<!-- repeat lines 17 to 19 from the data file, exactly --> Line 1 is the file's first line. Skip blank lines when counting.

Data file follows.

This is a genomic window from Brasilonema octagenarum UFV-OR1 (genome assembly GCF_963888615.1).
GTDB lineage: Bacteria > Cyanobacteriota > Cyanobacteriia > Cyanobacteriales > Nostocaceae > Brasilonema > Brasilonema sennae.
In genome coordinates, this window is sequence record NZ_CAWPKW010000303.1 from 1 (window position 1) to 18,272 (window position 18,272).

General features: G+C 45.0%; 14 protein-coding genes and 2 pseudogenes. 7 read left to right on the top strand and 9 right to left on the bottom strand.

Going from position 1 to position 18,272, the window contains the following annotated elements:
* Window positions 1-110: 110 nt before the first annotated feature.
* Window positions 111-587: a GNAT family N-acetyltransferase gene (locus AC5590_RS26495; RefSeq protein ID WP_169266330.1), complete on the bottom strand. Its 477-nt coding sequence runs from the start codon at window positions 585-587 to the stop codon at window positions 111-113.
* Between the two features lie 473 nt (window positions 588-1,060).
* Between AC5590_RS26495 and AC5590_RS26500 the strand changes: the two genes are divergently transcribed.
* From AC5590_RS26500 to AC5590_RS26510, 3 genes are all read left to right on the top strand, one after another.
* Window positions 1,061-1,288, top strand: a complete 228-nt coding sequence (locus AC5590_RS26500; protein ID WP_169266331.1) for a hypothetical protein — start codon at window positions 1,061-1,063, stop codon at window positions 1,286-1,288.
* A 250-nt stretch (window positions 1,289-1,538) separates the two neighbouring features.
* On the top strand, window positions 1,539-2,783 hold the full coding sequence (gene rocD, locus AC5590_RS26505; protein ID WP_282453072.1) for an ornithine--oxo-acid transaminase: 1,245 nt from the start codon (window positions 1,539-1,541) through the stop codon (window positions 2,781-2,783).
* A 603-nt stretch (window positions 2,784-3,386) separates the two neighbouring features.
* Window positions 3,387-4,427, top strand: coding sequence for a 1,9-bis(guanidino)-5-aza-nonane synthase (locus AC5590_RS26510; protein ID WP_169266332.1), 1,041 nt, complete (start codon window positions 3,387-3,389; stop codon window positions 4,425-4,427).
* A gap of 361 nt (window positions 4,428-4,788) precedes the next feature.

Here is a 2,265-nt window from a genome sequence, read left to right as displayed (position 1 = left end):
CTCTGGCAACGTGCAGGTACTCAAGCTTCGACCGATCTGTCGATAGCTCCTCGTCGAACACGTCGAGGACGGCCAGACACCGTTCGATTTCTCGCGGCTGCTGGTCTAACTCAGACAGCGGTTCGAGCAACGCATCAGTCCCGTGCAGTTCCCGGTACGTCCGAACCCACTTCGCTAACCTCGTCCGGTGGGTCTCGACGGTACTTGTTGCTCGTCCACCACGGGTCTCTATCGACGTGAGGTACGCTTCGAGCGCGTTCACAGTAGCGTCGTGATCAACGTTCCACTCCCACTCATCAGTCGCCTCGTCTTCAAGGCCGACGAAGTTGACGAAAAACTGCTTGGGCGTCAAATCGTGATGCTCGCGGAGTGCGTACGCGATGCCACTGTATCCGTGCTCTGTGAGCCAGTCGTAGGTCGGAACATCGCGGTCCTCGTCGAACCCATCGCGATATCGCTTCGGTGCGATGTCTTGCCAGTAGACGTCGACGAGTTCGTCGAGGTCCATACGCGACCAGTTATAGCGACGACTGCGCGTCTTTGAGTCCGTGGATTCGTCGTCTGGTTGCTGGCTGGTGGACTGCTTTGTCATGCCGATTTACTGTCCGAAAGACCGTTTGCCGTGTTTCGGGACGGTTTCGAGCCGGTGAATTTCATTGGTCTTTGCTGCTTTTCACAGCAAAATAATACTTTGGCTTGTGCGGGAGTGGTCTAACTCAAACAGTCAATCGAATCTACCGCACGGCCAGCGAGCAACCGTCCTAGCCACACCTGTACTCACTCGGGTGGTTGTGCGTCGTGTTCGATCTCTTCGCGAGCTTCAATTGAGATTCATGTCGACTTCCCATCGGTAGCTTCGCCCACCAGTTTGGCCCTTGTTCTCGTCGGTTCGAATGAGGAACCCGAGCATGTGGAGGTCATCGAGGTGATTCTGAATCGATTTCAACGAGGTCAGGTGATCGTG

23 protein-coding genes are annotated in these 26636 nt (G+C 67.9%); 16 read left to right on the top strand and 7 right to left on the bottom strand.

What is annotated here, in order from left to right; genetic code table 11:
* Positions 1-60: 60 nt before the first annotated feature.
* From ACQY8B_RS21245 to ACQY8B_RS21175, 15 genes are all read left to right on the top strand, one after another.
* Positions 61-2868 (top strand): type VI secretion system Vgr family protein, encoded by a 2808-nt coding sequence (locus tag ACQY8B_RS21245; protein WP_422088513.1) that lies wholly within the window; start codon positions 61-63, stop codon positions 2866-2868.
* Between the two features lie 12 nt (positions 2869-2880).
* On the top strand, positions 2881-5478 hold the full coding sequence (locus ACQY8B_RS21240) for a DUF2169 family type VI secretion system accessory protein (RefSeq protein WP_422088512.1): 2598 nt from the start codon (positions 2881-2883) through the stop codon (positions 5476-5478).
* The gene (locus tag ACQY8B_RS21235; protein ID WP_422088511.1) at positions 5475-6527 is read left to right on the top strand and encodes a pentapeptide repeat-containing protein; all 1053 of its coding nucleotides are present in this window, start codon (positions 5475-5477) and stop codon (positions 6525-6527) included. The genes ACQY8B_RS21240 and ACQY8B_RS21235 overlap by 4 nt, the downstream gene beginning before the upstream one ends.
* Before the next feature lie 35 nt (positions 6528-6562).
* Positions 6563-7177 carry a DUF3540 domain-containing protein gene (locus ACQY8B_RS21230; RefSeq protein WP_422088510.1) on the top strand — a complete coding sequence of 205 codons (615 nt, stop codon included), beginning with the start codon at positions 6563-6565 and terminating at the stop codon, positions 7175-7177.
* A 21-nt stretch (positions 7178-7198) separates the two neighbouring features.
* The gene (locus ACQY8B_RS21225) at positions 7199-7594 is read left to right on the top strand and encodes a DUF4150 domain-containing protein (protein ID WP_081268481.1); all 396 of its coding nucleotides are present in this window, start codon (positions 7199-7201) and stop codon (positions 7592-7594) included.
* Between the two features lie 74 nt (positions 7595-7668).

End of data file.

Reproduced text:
Here is a 2,265-nt window from a genome sequence, read left to right as displayed (position 1 = left end):
CTCTGGCAACGTGCAGGTACTCAAGCTTCGACCGATCTGTCGATAGCTCCTCGTCGAACACGTCGAGGACGGCCAGACACCGTTCGATTTCTCGCGGCTGCTGGTCTAACTCAGACAGCGGTTCGAGCAACGCATCAGTCCCGTGCAGTTCCCGGTACGTCCGAACCCACTTCGCTAACCTCGTCCGGTGGGTCTCGACGGTACTTGTTGCTCGTCCACCACGGGTCTCTATCGACGTGAGGTACGCTTCGAGCGCGTTCACAGTAGCGTCGTGATCAACGTTCCACTCCCACTCATCAGTCGCCTCGTCTTCAAGGCCGACGAAGTTGACGAAAAACTGCTTGGGCGTCAAATCGTGATGCTCGCGGAGTGCGTACGCGATGCCACTGTATCCGTGCTCTGTGAGCCAGTCGTAGGTCGGAACATCGCGGTCCTCGTCGAACCCATCGCGATATCGCTTCGGTGCGATGTCTTGCCAGTAGACGTCGACGAGTTCGTCGAGGTCCATACGCGACCAGTTATAGCGACGACTGCGCGTCTTTGAGTCCGTGGATTCGTCGTCTGGTTGCTGGCTGGTGGACTGCTTTGTCATGCCGATTTACTGTCCGAAAGACCGTTTGCCGTGTTTCGGGACGGTTTCGAGCCGGTGAATTTCATTGGTCTTTGCTGCTTTTCACAGCAAAATAATACTTTGGCTTGTGCGGGAGTGGTCTAACTCAAACAGTCAATCGAATCTACCGCACGGCCAGCGAGCAACCGTCCTAGCCACACCTGTACTCACTCGGGTGGTTGTGCGTCGTGTTCGATCTCTTCGCGAGCTTCAATTGAGATTCATGTCGACTTCCCATCGGTAGCTTCGCCCACCAGTTTGGCCCTTGTTCTCGTCGGTTCGAATGAGGAACCCGAGCATGTGGAGGTCATCGAGGTGATTCTGAATCGATTTCAACGAGGTCAGGTGATCGTG

23 protein-coding genes are annotated in these 26636 nt (G+C 67.9%); 16 read left to right on the top strand and 7 right to left on the bottom strand.